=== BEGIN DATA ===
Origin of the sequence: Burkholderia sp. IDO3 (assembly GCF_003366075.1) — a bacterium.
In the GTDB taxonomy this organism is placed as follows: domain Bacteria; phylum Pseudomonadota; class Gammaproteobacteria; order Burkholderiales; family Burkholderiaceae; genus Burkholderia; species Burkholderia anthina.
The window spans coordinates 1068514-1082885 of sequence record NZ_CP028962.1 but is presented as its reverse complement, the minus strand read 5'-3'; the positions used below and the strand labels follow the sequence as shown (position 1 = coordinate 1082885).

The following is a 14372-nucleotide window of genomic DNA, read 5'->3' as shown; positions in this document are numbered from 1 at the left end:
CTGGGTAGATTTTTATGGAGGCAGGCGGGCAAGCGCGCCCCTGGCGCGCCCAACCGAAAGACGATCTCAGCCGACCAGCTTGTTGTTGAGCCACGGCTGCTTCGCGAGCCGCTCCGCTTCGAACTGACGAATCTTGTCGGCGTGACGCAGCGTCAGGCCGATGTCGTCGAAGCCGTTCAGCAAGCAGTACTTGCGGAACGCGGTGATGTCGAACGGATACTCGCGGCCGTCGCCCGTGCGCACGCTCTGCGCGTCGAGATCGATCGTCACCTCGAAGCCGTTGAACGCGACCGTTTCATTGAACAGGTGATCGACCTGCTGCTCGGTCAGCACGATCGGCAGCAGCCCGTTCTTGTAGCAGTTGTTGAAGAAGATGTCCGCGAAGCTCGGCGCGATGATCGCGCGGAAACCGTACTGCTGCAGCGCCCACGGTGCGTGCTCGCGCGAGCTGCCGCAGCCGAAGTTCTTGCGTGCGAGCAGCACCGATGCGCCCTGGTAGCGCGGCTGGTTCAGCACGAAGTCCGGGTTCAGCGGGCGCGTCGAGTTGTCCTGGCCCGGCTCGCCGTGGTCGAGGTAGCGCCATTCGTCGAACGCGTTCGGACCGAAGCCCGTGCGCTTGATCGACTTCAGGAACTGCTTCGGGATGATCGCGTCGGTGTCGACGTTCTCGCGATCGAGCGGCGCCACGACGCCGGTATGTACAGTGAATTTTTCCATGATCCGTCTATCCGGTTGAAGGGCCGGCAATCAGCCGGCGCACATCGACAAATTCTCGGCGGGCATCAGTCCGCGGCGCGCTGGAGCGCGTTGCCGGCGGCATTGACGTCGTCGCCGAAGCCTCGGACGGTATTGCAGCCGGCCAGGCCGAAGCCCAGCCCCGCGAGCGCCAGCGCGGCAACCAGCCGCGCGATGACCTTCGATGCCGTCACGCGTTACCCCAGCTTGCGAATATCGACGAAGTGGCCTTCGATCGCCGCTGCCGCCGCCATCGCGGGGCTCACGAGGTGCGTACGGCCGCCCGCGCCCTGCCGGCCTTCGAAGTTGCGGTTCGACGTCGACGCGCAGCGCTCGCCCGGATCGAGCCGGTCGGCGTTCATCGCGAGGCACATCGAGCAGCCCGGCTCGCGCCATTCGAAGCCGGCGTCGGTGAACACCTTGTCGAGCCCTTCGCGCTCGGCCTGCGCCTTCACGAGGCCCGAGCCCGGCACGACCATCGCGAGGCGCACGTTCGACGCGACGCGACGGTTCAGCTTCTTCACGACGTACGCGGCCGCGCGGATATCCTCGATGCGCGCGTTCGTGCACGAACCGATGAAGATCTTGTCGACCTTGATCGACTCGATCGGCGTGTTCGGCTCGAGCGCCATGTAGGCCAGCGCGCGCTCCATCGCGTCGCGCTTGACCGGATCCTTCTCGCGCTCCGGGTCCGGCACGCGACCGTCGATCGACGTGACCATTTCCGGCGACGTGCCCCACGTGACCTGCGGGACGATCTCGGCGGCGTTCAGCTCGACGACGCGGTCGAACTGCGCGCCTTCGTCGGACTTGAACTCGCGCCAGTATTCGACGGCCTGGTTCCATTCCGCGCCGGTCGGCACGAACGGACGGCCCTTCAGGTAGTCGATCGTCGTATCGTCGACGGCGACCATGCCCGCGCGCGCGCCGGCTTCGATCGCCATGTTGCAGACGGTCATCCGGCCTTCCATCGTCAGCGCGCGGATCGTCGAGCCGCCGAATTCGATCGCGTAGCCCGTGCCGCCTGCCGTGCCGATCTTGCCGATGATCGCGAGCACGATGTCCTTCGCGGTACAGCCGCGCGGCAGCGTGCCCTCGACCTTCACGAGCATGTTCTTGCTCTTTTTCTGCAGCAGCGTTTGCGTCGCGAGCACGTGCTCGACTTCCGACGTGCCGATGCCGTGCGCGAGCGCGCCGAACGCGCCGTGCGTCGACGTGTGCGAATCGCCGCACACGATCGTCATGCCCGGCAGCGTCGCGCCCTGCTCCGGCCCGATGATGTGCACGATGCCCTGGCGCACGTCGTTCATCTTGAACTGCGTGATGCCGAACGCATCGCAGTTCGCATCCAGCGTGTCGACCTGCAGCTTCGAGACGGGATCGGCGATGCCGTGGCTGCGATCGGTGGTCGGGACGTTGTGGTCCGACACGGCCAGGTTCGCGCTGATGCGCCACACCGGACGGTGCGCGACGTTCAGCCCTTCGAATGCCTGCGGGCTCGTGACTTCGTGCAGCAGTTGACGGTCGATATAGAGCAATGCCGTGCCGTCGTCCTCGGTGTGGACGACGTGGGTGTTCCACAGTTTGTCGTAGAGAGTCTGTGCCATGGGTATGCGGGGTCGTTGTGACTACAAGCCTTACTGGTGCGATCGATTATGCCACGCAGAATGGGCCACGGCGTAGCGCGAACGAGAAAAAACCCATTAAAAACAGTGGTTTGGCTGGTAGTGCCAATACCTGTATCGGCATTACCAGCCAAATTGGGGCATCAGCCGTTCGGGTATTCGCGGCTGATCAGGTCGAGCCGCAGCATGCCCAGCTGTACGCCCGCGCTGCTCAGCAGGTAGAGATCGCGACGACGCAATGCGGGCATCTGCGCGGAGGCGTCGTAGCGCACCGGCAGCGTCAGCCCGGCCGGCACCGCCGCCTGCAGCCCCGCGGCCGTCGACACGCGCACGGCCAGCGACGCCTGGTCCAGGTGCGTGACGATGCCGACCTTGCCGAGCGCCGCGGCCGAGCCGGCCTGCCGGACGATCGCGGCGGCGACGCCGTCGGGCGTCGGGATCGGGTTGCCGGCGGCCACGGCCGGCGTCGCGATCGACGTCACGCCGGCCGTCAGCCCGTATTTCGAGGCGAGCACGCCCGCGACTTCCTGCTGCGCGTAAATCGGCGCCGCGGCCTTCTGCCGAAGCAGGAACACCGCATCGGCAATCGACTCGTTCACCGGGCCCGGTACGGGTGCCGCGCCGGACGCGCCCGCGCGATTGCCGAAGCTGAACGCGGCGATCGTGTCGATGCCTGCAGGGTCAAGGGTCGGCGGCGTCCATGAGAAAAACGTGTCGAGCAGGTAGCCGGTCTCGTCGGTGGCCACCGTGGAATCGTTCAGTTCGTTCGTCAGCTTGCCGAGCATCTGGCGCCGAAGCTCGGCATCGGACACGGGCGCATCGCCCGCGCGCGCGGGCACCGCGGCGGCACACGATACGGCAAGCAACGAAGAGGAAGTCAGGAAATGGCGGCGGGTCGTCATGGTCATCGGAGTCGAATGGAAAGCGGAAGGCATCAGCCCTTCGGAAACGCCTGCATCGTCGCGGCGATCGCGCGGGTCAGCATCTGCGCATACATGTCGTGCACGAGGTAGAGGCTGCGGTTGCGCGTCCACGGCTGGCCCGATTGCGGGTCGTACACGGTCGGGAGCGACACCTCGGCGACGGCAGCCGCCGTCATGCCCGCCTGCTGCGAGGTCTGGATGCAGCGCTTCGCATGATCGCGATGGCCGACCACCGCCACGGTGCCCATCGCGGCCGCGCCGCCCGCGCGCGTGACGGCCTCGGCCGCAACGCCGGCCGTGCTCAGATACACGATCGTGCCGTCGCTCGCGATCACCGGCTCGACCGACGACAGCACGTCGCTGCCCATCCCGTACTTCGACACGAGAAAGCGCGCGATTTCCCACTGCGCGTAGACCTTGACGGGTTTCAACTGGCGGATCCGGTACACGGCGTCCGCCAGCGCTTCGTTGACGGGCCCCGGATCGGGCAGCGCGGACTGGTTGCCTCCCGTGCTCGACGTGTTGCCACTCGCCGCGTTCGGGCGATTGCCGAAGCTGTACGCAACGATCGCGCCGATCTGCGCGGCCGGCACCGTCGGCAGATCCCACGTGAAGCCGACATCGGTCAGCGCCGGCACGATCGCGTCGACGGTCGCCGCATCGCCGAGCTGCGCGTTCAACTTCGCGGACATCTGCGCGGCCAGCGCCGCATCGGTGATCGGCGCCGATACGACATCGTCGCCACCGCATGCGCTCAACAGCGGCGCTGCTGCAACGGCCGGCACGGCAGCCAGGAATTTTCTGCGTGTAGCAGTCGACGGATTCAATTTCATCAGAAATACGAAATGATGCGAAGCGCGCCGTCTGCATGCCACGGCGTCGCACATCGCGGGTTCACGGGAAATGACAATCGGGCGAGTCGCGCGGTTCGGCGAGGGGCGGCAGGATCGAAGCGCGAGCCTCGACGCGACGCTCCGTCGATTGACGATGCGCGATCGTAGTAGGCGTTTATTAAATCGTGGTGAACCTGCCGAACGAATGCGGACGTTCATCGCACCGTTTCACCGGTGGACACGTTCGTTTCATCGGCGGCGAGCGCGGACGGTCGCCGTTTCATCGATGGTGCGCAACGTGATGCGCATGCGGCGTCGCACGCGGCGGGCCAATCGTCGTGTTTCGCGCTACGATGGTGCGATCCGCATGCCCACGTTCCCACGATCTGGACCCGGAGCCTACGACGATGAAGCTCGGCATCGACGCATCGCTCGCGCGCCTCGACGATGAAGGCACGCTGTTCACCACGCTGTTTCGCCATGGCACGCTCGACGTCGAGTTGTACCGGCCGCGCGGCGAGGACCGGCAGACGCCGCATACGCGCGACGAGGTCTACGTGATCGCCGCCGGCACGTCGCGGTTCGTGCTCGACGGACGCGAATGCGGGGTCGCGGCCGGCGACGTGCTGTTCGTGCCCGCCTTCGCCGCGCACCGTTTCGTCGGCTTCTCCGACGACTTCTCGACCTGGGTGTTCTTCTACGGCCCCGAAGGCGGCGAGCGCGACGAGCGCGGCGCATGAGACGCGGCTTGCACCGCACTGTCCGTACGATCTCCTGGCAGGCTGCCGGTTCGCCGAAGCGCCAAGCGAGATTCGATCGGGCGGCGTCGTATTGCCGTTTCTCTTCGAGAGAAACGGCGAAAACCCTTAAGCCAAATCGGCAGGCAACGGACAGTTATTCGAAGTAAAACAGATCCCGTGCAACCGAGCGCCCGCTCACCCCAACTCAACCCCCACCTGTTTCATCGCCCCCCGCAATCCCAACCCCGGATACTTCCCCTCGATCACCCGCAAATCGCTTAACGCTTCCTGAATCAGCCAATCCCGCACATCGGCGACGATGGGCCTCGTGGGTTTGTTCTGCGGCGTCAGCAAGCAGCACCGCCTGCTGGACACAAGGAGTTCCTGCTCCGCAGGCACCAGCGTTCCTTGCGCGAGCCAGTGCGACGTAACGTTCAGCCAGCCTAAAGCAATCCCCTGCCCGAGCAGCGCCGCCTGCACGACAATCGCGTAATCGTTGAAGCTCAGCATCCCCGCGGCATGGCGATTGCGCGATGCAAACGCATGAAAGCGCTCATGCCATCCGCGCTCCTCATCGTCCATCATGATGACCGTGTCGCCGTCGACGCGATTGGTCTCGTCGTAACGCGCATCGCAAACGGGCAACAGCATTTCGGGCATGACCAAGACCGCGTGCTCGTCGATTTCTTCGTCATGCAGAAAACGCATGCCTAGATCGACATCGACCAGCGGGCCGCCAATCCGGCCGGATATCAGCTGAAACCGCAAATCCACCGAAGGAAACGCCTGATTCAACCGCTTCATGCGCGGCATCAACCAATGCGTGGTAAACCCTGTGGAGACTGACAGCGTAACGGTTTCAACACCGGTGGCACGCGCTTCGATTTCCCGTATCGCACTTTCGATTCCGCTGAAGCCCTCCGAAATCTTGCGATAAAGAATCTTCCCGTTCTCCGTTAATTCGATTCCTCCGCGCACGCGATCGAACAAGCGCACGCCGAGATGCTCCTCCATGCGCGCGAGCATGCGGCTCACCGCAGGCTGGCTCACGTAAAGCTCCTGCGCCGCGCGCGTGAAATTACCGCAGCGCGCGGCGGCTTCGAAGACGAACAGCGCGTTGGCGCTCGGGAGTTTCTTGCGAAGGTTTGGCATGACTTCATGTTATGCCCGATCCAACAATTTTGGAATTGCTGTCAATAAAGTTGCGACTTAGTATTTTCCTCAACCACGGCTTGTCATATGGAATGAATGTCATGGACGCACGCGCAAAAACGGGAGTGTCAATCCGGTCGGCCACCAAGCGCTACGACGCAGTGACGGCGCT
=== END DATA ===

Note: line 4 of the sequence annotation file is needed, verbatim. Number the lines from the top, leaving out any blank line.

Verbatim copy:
The following is a 14372-nucleotide window of genomic DNA, read 5'->3' as shown; positions in this document are numbered from 1 at the left end: